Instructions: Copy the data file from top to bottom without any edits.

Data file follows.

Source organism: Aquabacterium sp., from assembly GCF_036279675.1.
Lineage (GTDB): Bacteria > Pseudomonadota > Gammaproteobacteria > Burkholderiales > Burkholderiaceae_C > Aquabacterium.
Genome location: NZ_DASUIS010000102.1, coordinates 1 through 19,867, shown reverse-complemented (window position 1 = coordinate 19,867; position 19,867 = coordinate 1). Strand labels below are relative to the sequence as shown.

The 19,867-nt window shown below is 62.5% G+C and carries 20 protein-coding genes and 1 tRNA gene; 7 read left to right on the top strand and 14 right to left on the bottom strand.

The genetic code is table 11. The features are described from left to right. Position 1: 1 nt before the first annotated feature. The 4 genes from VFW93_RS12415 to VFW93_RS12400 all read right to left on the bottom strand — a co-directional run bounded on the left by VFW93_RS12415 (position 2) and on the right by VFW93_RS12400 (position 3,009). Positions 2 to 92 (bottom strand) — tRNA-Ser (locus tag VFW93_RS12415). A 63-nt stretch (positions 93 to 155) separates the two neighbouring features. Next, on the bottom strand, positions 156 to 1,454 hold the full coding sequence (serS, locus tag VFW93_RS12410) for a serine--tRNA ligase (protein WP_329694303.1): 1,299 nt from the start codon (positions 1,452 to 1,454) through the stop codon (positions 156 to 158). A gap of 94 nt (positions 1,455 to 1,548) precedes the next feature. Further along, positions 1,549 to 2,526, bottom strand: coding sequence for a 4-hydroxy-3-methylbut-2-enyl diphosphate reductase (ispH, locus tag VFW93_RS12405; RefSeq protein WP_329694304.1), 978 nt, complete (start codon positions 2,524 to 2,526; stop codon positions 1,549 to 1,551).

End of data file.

Source organism: Aquabacterium sp., from assembly GCF_036279675.1.
Lineage (GTDB): Bacteria > Pseudomonadota > Gammaproteobacteria > Burkholderiales > Burkholderiaceae_C > Aquabacterium.
Genome location: NZ_DASUIS010000102.1, coordinates 1 through 19,867, shown reverse-complemented (window position 1 = coordinate 19,867; position 19,867 = coordinate 1). Strand labels below are relative to the sequence as shown.

The 19,867-nt window shown below is 62.5% G+C and carries 20 protein-coding genes and 1 tRNA gene; 7 read left to right on the top strand and 14 right to left on the bottom strand.

The genetic code is table 11. The features are described from left to right. Position 1: 1 nt before the first annotated feature. The 4 genes from VFW93_RS12415 to VFW93_RS12400 all read right to left on the bottom strand — a co-directional run bounded on the left by VFW93_RS12415 (position 2) and on the right by VFW93_RS12400 (position 3,009). Positions 2 to 92 (bottom strand) — tRNA-Ser (locus tag VFW93_RS12415). A 63-nt stretch (positions 93 to 155) separates the two neighbouring features. Next, on the bottom strand, positions 156 to 1,454 hold the full coding sequence (serS, locus tag VFW93_RS12410) for a serine--tRNA ligase (protein WP_329694303.1): 1,299 nt from the start codon (positions 1,452 to 1,454) through the stop codon (positions 156 to 158). A gap of 94 nt (positions 1,455 to 1,548) precedes the next feature. Further along, positions 1,549 to 2,526, bottom strand: coding sequence for a 4-hydroxy-3-methylbut-2-enyl diphosphate reductase (ispH, locus tag VFW93_RS12405; RefSeq protein WP_329694304.1), 978 nt, complete (start codon positions 2,524 to 2,526; stop codon positions 1,549 to 1,551).